Sunday, March 8, 2009

Yes to Suspending Mark-to-Market

Steve Forbes has been beating a drum over the last month, repeating his call to suspend mark-to-market accounting rules. I think that I have finally been fully convinced that this is a good idea. Not permanent suspension, but perhaps a two year holiday from these requirements.

As an employee of one of these bailout blackholes, I have seen the damage to my firm from these kinds of rules. If it were not for them, I suspect that we would never have needed a single dime of government money. Companies with positive cashflow should not be going insolvent because the market value of assets that have not defaulted and they do not intend to sell have lost value.

Why is mark-to-market good?

It forces companies to report what the actual value of their securities are, and not just what they paid for them (like under book value accounting). As an analogy: Say Bob is applying for a new $2 million construction loan to build an apartment complex. He is using his existing complex, which he bought 3 years ago for $2 million as collateral. The problem is, that his old complex has been condemned by the city for health code violations. His collateral would only sell for $1 million on the open market as of today.

Corporations sometimes do the same thing. They buy assets at price X, those assets plummet to price Y, yet they report the value and solvency of the company based on a depreciation model or book value based on price X.

Why is mark-to-market bad?

When fears of corporate defaults are more random, it is fine. If it is feared that Company A will default, then companies B – Z write down any assets they held in company A. Fortunately, those losses are spread across a large number of companies. There is damage, but it isn’t that bad. Mind you, this can occur under the fear of defaults, and not actual default.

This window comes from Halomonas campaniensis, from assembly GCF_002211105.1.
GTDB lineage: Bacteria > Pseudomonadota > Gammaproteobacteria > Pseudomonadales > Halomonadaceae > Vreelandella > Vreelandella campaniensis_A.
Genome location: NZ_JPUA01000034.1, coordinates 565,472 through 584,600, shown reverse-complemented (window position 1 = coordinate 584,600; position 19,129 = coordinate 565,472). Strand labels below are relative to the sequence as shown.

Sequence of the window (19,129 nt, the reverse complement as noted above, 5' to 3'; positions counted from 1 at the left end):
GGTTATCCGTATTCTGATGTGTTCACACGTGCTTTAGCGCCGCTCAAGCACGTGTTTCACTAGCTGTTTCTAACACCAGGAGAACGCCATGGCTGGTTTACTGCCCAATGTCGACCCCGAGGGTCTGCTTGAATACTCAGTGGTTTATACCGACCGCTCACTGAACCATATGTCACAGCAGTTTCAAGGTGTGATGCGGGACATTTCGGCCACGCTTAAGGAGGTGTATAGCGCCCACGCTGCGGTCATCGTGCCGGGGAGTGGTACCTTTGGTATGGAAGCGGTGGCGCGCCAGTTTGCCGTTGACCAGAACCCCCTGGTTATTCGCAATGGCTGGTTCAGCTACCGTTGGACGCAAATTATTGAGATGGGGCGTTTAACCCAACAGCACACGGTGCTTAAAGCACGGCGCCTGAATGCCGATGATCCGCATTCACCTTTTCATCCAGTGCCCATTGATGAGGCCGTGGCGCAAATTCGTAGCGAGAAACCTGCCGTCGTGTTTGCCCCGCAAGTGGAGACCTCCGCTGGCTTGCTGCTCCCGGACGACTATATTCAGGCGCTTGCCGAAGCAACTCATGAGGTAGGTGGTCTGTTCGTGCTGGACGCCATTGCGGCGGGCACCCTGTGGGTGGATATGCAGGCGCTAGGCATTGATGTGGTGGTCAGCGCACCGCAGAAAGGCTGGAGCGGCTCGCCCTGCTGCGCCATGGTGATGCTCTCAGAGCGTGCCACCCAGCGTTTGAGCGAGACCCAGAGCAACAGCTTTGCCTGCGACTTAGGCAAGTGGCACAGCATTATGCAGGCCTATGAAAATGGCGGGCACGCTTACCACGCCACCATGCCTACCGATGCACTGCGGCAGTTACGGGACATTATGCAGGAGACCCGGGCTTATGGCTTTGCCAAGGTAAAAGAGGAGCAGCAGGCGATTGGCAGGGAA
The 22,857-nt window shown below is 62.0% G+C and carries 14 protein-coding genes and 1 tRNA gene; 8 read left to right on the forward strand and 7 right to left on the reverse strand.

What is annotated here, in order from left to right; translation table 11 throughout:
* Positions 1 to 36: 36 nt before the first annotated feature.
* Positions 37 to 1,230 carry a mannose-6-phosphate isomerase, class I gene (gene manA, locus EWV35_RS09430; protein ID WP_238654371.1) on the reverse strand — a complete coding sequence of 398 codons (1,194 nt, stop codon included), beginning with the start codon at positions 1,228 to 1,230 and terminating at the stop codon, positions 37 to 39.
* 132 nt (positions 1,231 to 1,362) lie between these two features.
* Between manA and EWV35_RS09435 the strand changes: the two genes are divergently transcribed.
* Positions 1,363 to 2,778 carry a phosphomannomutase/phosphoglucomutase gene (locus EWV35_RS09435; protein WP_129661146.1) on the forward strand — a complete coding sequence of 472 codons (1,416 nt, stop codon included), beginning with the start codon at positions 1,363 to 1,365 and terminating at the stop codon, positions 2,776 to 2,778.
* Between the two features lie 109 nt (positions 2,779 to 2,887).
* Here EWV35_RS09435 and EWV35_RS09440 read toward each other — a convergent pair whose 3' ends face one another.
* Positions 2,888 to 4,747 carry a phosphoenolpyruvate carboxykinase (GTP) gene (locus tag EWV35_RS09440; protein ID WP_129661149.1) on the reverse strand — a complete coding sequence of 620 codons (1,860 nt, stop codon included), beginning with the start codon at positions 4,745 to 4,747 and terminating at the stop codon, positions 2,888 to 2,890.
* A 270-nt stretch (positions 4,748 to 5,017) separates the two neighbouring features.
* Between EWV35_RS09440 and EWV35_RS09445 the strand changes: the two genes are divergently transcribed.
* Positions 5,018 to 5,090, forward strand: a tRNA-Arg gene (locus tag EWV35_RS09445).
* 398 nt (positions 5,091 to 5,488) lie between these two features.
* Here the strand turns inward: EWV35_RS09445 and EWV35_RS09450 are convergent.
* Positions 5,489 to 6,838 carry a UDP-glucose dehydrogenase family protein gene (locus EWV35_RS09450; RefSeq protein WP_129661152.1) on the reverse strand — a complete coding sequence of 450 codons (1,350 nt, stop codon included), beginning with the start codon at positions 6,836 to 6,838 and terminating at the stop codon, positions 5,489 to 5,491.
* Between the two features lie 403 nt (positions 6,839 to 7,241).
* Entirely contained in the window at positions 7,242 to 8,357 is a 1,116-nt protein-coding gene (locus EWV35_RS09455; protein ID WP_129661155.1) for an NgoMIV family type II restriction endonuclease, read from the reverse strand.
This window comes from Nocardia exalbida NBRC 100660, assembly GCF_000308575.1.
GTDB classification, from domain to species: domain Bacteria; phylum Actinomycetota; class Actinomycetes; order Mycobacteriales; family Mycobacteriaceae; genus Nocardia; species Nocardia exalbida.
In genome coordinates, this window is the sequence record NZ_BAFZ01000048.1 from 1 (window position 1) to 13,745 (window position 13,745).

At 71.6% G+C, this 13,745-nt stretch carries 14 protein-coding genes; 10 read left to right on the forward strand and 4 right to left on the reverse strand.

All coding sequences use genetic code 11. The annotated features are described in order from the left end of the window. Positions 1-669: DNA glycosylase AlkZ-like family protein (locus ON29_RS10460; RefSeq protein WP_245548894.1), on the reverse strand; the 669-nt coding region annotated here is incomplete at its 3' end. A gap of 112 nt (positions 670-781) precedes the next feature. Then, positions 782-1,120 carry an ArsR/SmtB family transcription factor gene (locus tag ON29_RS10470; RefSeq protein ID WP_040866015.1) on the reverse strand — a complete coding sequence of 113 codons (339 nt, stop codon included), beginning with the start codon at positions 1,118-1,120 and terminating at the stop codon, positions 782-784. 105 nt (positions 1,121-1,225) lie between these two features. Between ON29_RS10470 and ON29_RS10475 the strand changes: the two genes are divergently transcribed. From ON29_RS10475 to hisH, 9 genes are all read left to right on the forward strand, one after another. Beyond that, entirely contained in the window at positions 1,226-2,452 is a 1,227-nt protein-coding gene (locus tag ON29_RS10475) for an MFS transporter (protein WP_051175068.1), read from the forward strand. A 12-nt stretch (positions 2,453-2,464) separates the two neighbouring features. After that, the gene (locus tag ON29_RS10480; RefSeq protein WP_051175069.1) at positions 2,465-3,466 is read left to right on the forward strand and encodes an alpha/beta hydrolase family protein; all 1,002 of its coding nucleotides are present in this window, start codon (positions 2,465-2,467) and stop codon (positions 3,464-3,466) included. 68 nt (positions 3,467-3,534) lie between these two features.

When fears of corporate defaults are widespread, it can cause a cascading effect of failures. If it is feared that companies A-I default, then J-Z have to write down those assets. Because of the large write downs by companies J-Z, fears of wider defaults grow. A vicious cycle develops, what we’ve dubbed “contagion”. A critical mass of write downs can lead to total meltdown like we’ve seen.

Using another analogy:

Imagine that you bought a house for $500,000. You had $100,000 down, so you borrowed $400,000. Imagine too that everyone in your city has done the same thing. Due to current market conditions the value of your homes fall by $200,000. Everyone in town now owes around $400,000, but has homes that are only worth $300,000.

As it is right now, the vast majority will just ride it out. They will keep paying their mortgages and prices will eventually rise over the coming years and you will all be back in the black some day. My parents did this during the Oil Bust here in Houston during the 80s.

Now, let’s assume that all home loans required mark-to-market accounting. That is, if your home lost value, you were required to post more collateral to cover the loans. Everyone in town now had to come up with $100,000 of assets to add as collateral. Anyone who failed to do so within 3 months would have their homes repossessed.

What do you think would happen to this town? As repossessions soared, prices would fall further, requiring even more assets to be posted. The town would be destroyed. Virtually no one would be able to keep their home.

In short, I think Mark-to-Market is good 95% of the time, but it creates a systemic risk during a financial slowdown. I agree with Steve Forbes, and I think there should be a 2-year suspension for most firms.


Doug Keegan said...

Newt was calling for elimination of mark-to-market - or using a three year rolling average, if memory serves - back in September as part of / in place of TARP.

Brian Phillips said...

Good or bad, I am curious why you think the government should even be setting accounting standards. Isn't that something that should be left to the private sector?

Brian Shelley said...


I suspect that Newt got it from Forbes. I think I've seen him write on this 3 times now.